The braying of donkeys
In many, many instances, the best word for gaming sites' comments sections would be "cacophonous." They are a messy, chaotic pile of anger, bitterness, personal attacks, and uninformed opinions. Our moderation team tries to keep things relatively civil here on the site; some of the comments we remove are absolutely stunning in their idiocy and bile.
The whole idea of comments is that they enable two-way communication between a site and its readers. Theoretically, a comments section provides the opportunity for visitors to voice their agreement or disagreement with a post's content, especially in the case of opinion pieces like this
. Unfortunately, somewhere along the line, comment sections changed from "place to offer your opinion" to "place to be a huge jerk for no reason beyond your own futile boredom."
That's not to say that all commenters are bad, or somehow unwelcome. Far from it. We have some amazing folks writing amazing things in the space below our posts, and have even been known to hire those folks
when the right opportunity shows up. Massively commenters offer hundreds of examples every week of the types of two-way communication between writers and readers that make the internet such a wonderful place to exist.
But the trolls. Oh, the trolls.Insight vs. inane
There is a massive gulf between an insightful comment that works to shed more light on a subject and a troll-bait jab that exists only to fulfill its creator's need for attention. Troll posts are, by nature, self-serving; they move the conversation away from the topic at hand and onto the individual who made the post. Any time you see a post on Massively that says, "WoW
is for casuals," you can read that post as, "Look at me, everyone!"
We're a community, here. A group of completely different human beings bound by one particular niche interest. If we all didn't like MMOs
and online games, we'd be off on some other site reading about fast cars or celebrities or bathing suits or fancy gadgets or celebrities in bathing suits with fast cars and fancy gadgets. It makes sense that we would want to treat each other with respect and to build something inclusive and supportive as opposed to spending our time finding new and creative ways to hurt each other's feelings.
A community bound by a desire to learn and grow is a community that thrives.Talking games
There is no such thing as a world without trolls. Long before the internet was a thing, some Egyptian carved a story in hieroglyphics and some other Egyptian glanced at it and said, "That sucks." There will always be those who look to disparage the work of others without ever doing work of their own, people too cowardly to take any real stand but all too quick to attack those who do.
When it comes to video games and the discourse around them, we do have the power to improve our community's dialogue. We can't rid ourselves of trolls (we need them to justify our million-dollar banhammer
budget), but we can work to heighten our debates above the level of personal attack or misinformed copy and paste critiques. All we need to do is ask ourselves one simple question before clicking the "Submit" button: Does this comment contribute to the conversation by offering an informed and reasonable critique, or does it instead muddy the waters through inflammatory composition?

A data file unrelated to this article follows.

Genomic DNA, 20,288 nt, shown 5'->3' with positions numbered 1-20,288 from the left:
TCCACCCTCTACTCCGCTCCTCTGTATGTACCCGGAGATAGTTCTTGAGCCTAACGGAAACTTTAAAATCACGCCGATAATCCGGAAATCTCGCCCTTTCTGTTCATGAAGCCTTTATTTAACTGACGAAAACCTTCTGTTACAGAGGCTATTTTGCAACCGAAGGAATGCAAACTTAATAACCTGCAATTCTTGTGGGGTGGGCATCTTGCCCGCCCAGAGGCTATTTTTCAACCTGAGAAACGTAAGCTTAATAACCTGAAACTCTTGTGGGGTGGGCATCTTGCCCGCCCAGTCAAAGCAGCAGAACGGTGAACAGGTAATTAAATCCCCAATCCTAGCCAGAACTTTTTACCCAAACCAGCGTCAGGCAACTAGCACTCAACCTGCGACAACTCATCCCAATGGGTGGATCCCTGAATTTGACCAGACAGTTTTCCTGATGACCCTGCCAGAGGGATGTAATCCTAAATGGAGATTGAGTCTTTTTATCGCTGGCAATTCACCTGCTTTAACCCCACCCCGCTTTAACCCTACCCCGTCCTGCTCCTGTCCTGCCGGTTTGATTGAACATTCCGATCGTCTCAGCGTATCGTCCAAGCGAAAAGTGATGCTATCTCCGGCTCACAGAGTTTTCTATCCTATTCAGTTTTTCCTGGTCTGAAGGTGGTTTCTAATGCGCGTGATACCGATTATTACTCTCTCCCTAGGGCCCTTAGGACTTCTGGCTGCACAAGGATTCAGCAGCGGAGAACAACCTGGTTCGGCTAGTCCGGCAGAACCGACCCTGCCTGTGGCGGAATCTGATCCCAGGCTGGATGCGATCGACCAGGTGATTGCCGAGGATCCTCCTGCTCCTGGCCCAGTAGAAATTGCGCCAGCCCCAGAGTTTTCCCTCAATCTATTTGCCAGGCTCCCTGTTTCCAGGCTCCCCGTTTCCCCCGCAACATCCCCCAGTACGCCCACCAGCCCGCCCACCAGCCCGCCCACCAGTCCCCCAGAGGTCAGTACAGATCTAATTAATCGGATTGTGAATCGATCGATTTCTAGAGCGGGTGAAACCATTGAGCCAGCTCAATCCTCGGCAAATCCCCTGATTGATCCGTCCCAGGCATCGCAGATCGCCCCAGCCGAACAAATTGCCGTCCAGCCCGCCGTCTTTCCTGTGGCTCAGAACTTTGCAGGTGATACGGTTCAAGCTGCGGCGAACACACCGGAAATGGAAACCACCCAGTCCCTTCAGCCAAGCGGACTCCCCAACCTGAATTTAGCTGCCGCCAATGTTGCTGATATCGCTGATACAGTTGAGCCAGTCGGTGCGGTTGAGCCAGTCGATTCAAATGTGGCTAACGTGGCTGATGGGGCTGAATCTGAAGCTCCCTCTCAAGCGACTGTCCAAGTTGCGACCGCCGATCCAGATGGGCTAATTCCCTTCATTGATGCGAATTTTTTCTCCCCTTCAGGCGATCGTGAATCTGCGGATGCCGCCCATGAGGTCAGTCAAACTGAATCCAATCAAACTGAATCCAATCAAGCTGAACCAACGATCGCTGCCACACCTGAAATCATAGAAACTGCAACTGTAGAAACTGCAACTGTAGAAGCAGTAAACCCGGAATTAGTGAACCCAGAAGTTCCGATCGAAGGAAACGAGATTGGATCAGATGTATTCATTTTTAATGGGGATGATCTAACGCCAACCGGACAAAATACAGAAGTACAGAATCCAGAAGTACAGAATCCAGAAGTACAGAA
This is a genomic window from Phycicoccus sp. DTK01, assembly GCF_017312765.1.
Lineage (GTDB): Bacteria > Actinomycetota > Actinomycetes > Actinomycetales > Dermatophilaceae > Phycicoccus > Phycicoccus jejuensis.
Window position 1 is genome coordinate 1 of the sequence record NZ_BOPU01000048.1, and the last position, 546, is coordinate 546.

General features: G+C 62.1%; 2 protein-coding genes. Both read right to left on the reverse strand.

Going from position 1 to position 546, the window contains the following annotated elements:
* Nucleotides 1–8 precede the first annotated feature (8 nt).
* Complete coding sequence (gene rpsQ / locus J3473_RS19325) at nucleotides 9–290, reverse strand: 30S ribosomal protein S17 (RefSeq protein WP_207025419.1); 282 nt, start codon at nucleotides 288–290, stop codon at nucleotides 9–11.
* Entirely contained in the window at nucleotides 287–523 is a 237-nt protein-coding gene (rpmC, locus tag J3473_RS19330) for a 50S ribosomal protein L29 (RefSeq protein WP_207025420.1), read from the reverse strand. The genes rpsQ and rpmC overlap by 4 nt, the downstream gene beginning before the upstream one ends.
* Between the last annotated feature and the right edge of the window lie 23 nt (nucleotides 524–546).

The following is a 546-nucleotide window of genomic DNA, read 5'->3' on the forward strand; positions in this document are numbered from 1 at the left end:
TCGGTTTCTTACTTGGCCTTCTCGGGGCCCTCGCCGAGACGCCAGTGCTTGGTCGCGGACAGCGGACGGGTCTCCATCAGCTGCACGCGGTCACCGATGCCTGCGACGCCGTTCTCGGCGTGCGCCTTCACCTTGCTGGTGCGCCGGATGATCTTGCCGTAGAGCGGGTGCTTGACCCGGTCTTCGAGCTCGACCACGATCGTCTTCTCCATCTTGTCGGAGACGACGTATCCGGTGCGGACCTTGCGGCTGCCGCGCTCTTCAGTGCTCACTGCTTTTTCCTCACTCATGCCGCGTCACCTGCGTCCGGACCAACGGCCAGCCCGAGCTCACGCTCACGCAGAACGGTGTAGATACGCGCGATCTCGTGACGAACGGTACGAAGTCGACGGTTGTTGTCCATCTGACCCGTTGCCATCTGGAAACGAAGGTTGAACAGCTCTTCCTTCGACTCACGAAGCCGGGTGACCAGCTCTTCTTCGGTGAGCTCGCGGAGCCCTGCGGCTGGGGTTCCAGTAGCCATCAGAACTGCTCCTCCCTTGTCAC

"No one is forcing you to read anything written about any game you don't want to play."
One easy mechanism for creating more effective comments is working from personal experience instead of making broad sweeping statements. Here's an example: "World of Warcraft
is garbage now that it's all casual
." Not a super useful comment in that it starts with an attack and ends with a common generalization. However, "I don't like World of Warcraft
because changes to raids to make them more casual friendly left me without a challenge" is a perfectly valid complaint that echoes the exact same sentiment. One is based on personal experience, and the other is based on nothing.
If you don't like a particular game, that's fine. No one is forcing you to read anything written about any game you don't want to play. We're certainly not demanding you comment on everything we post. Maybe instead of leaving your hundredth comment about how much you hate EVE Online
, you should read one of our excellent columns
, make yourself a snack, or hug your favorite pet. Or heck, play a game you do like. If you have a criticism of EVE
based on your personal interactions with the game or its creators, tell us about it.
I get that this is very much a preaching to the choir editorial. The great majority of our commenters are rad and the people who care enough to read this whole post are likely to be the people who already leave compelling comments steeped in personal experience and carefully reached conclusions. But it's always good to step back a moment and remember that we are indeed all in this together. This is our space, and our ability to enjoy it depends entirely on our commitment to respecting it instead of turning it into a smoldering heap of barbed insults and generic critiques.
All of us are guilty of leaving trollbait comments or stepping outside of our expertise to smack down something simply because we didn't like a game or a post caught us in a bad mood. It happens. Let's just agree to try a little harder to build the community we MMO lovers truly deserve.
Thoughts? Email me: firstname.lastname@example.org
.Everyone has opinions, and The Soapbox is how we indulge ours. Join the Massively writers every Tuesday as we take turns atop our very own soapbox to deliver unfettered editorials a bit outside our normal purviews and not necessarily shared by Massively as a whole. Think we're spot on -- or out of our minds? Let us know in the comments!